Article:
How Finnish and Swedish learners’ academic self-control relates to time spent online in class, perceptions of educator qualities, and school appreciation: A cross-sectional comparison
Journal article, Peer reviewed
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Original versionArnesen, T., Elstad, E. & Christophersen, K.-A. (2017). How Finnish and Swedish learners’ academic self-control relates to time spent online in class, perceptions of educator qualities, and school appreciation: A cross-sectional comparison. Education Sciences, 7(3). 10.3390/educsci7030068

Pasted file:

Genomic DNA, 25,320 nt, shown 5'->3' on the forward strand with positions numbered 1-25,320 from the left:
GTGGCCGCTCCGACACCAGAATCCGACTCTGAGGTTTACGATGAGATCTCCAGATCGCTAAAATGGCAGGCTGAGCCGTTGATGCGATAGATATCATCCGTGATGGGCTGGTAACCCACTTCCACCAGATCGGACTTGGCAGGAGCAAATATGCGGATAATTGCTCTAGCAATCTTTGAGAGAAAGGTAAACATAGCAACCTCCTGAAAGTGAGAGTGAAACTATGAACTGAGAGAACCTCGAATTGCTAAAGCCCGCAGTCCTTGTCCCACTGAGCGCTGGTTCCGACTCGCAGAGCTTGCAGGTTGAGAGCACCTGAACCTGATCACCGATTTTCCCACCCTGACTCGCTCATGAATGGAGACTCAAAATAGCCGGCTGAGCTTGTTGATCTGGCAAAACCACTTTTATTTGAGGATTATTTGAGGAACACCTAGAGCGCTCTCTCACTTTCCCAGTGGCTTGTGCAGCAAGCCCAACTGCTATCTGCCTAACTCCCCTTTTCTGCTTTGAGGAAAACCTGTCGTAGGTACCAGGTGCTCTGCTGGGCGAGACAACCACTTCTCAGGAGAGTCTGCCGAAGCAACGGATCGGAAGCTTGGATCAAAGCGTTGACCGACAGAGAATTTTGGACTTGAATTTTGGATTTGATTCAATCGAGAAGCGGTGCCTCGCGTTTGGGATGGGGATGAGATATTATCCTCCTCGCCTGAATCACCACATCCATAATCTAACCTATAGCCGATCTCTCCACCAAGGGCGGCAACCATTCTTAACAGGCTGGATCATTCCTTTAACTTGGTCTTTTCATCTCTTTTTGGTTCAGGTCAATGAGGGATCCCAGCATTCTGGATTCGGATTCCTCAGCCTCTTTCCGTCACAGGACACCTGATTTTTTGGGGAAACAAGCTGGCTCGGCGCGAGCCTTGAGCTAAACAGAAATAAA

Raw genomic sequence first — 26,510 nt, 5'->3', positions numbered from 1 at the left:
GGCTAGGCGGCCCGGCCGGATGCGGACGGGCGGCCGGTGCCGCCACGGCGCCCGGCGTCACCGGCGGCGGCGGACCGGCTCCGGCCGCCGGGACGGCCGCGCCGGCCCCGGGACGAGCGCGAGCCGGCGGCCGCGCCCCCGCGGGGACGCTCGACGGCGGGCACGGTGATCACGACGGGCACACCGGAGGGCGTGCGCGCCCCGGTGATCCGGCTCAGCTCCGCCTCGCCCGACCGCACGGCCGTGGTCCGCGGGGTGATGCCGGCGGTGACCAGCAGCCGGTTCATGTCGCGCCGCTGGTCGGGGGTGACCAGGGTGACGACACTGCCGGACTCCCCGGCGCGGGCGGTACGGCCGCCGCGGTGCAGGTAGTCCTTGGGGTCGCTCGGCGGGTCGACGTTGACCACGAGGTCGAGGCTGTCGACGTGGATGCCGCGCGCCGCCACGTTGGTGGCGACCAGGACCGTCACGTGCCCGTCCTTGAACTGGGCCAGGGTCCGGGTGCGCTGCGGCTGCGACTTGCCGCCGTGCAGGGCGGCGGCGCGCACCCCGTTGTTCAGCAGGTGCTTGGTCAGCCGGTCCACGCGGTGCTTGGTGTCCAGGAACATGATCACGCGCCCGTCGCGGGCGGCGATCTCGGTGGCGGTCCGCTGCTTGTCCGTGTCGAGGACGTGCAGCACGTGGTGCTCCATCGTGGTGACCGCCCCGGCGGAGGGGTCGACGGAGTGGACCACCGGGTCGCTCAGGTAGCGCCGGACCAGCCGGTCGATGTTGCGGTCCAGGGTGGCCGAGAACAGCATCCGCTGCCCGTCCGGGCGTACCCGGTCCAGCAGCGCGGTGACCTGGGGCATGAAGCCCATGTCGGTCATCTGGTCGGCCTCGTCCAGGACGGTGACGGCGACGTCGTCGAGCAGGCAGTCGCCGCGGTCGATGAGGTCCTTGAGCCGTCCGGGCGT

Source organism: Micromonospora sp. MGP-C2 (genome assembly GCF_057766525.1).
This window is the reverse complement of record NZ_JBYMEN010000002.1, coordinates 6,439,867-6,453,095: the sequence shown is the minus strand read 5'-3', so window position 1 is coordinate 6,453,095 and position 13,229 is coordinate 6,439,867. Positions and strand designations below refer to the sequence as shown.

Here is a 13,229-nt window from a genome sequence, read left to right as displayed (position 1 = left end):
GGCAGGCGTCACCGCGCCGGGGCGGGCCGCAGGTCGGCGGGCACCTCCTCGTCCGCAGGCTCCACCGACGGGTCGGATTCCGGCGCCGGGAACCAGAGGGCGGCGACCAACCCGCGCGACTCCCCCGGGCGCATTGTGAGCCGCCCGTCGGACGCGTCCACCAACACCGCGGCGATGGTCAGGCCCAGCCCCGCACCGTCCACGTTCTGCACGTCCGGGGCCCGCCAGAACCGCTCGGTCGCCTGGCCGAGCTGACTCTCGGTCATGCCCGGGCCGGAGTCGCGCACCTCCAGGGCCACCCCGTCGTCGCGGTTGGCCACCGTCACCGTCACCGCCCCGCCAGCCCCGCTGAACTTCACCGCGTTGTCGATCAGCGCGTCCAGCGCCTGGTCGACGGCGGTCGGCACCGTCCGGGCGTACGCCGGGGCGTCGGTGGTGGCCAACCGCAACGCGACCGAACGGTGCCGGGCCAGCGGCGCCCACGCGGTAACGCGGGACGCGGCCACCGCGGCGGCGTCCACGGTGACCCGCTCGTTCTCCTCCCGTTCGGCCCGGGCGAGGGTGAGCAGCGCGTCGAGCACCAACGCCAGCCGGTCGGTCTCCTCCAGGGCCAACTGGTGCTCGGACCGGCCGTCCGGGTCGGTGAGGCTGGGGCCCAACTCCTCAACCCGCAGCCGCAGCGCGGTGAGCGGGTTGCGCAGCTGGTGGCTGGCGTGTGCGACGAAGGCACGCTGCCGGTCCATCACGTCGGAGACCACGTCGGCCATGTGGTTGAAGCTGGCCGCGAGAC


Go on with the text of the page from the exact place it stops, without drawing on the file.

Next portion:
In school settings, self-control is central to the ability of learners to complete their academic work successfully. Learners’ self-control is directly influenced by the ways in which educators execute their work, including their instructional explanations, their classroom management, and the expectations that they express to their learners. Our research on this phenomenon investigated Finnish and Swedish learners in upper secondary schools. Not only is the use of digital technology very different in these two countries; the autonomy and status of educators are as well. This article compares the empirical significance of antecedents of learners’ academic self-control in the two national settings by surveying 2191 learners in Swedish and Finnish schools. Our analysis applies structural equation modeling to two cross-sectional datasets, and the results reveal that the associations between educators’ instructional explanations, classroom management, and their high expectations on the one hand and learners’ academic self-control on the other are stronger overall among Finnish students than among Swedish students. Furthermore, the association between digital technology use and learners’ perceptions of conflict between school norms and Internet opportunities are much stronger in the Swedish sample than the Finnish sample. Lastly, we discuss the meaning of these results and their possible implications for research and practice.